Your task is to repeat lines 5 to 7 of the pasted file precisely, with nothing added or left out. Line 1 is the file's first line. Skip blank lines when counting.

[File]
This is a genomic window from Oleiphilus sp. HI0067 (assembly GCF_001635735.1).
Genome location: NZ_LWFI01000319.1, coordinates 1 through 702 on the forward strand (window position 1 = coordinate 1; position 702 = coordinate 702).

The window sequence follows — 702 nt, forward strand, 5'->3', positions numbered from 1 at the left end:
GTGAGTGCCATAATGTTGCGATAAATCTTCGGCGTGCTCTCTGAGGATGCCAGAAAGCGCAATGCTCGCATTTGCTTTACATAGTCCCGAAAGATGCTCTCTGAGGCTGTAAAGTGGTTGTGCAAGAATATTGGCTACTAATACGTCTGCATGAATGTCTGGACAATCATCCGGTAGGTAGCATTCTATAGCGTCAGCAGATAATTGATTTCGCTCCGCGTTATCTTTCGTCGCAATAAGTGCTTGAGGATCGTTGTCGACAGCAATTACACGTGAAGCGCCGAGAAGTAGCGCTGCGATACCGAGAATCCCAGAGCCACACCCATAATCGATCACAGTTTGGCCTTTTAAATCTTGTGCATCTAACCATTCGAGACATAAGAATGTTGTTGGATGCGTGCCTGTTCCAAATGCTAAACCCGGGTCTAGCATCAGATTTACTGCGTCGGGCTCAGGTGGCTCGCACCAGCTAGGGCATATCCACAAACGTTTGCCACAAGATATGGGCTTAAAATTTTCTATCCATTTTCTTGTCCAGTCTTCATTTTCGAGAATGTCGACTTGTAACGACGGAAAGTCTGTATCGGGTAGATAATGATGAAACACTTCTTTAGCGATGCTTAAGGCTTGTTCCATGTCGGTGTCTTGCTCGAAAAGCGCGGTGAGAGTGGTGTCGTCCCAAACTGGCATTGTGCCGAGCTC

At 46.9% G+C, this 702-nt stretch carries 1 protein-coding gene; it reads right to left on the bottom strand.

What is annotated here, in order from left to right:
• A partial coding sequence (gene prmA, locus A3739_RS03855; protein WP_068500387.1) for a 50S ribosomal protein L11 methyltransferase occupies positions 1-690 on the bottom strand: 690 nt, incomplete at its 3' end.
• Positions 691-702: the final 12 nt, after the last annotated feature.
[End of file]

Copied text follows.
At 46.9% G+C, this 702-nt stretch carries 1 protein-coding gene; it reads right to left on the bottom strand.

What is annotated here, in order from left to right:
• A partial coding sequence (gene prmA, locus A3739_RS03855; protein WP_068500387.1) for a 50S ribosomal protein L11 methyltransferase occupies positions 1-690 on the bottom strand: 690 nt, incomplete at its 3' end.